Last Monday Vardags barrister John Oxley was invited to discuss the Bill Cosby trial on Talk Radio.
More than 60 women have made allegations spanning five decades, saying they were subjected to sexual intimidation by Cosby.
It recently emerged that Cosby had paid £3.38 million as part of a 2006 civil settlement to a woman who claimed that the beloved American comic had drugged and assaulted her.
Invited on the show as a legal expert, John was asked how as a case taking place “in the era of the #MeToo movement”, scandals in Hollywood, Silicon Valley and Westminster might impact the trial.
“It’s a very interesting question because juries can only make decisions on the evidence that goes in front of them during the trial but the way they react to that evidence can’t help but be shaped by what’s going on in society”, John told them.
Outlining how cultural movements effect juries, John gave the examples of race in the OJ Simpson case, and intriguingly television programmes like CSI, which he explained have been seen to affect the weight juries afford to forensic evidence.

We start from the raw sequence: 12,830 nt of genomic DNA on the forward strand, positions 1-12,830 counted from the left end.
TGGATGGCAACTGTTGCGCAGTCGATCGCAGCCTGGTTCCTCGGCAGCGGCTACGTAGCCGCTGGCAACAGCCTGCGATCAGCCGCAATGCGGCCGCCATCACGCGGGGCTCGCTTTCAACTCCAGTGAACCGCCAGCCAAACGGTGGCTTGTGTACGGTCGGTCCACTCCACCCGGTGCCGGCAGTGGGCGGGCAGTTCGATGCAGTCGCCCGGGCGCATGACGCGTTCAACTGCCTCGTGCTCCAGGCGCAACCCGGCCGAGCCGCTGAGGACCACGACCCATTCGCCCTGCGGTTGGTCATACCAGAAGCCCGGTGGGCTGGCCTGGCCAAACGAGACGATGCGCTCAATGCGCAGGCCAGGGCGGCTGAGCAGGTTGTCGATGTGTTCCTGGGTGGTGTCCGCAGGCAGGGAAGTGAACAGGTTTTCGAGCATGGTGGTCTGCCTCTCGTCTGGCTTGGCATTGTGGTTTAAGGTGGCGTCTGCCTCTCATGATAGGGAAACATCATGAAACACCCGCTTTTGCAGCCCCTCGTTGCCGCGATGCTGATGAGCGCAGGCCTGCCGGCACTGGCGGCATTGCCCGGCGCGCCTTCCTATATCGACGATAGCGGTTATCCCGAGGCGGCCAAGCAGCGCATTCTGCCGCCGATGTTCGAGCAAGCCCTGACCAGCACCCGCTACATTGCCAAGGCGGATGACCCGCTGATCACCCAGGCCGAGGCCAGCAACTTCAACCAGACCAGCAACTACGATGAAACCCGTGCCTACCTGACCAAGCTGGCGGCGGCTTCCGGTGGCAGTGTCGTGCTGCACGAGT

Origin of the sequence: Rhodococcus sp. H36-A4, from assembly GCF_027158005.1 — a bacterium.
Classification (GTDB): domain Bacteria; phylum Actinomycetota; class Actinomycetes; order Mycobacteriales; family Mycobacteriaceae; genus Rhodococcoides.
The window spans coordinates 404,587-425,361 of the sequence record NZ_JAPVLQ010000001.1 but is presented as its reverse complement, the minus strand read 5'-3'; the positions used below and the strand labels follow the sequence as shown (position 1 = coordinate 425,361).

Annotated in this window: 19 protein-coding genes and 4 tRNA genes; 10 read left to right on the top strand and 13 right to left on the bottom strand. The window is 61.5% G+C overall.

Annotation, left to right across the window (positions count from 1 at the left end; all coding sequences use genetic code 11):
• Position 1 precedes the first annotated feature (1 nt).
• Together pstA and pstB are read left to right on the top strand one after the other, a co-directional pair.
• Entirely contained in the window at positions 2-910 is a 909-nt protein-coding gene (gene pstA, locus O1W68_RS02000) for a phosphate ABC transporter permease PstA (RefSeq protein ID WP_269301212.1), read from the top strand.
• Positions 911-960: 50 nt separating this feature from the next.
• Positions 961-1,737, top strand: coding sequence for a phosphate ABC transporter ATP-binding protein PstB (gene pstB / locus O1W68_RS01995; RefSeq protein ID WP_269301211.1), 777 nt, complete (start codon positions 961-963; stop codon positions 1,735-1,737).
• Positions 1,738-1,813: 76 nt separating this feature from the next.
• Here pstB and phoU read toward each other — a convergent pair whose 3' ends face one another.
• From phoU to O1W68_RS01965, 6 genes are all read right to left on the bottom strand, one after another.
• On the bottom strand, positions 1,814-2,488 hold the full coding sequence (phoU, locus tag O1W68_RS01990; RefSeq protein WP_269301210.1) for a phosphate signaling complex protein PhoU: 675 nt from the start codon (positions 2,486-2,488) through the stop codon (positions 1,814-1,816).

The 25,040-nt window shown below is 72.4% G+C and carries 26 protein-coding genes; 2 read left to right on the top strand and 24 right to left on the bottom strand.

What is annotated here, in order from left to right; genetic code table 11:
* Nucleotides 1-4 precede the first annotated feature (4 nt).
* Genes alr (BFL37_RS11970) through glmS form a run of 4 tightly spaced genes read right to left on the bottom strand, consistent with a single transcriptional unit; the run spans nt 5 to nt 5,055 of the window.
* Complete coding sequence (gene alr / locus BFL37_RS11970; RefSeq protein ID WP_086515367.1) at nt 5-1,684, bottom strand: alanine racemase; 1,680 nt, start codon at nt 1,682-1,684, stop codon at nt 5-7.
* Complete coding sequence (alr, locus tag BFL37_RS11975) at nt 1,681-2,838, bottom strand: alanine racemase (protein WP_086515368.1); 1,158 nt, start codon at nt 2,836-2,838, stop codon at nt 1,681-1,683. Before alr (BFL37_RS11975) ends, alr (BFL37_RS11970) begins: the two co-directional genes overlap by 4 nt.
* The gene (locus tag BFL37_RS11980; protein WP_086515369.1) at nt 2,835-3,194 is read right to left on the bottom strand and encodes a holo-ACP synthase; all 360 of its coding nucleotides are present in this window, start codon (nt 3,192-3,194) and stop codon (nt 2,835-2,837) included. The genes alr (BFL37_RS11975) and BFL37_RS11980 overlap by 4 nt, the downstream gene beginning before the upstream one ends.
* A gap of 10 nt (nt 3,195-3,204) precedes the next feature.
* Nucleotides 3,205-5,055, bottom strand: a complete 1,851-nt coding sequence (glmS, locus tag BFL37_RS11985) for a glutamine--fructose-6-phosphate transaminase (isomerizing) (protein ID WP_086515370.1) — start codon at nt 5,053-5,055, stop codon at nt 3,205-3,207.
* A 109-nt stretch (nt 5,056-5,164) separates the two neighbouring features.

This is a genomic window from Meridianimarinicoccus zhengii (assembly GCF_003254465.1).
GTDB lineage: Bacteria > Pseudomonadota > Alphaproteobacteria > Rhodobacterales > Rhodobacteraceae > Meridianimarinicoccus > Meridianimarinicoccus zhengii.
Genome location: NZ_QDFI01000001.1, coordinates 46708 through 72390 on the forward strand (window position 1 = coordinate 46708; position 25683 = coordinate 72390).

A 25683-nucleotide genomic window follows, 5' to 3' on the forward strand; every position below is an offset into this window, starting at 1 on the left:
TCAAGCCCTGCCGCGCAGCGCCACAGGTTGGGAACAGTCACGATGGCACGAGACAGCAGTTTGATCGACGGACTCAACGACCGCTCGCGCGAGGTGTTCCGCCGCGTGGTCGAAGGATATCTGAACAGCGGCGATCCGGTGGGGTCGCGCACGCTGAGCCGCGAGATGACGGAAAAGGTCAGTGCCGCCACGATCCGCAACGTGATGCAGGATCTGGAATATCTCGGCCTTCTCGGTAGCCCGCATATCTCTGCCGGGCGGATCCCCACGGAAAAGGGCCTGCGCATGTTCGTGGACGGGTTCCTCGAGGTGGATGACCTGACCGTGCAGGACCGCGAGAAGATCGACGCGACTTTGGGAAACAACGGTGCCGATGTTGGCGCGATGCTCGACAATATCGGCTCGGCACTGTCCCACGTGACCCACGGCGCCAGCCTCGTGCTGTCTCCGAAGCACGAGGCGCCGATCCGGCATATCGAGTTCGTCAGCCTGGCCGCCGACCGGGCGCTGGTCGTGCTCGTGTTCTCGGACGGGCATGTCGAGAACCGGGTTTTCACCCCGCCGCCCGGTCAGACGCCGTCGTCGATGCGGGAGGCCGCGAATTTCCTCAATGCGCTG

John was confident that both the defence and prosecution will build their case acknowledging the context of the #MeToo movement, which originated as a hashtag shared by women on social media to help demonstrate the prevalence of sexual assault and harassment, especially in the workplace.
He explained that one interesting aspect of the case was that it is taking place in a state where there is a statute of limitations, a certain amount of time beyond which if elapsed, you can no longer be prosecuted for a crime:
“In the Cosby case, they are prosecuting the one case that falls within the time-limit, but getting all the other alleged victims in to give evidence to try and show that this is a pattern of behaviour to add credibility to the main claim.”
In the UK any offence severe enough to go to the Crown Court for a jury trial has no such time limit for prosecution.
However unlike the US proceedings the prosecutors would have a hard time bringing in extra evidence from external charges the way the prosecutors are in the Cosby trial.
Finally John warned against the dangers of dismissing the growing numbers of sexual misconduct allegations.
“What we have to hope is that the police are thorough in their investigations and that there is a scepticism and a proportional scepticism scepticism. the amount of these cases that are completely made up is a very, very small percentage and while we should be on the lookout for those we shouldn’t throw out the 70% that are provable in court or the 28% which are worth running in court because there are 2% which are complete fabrication.”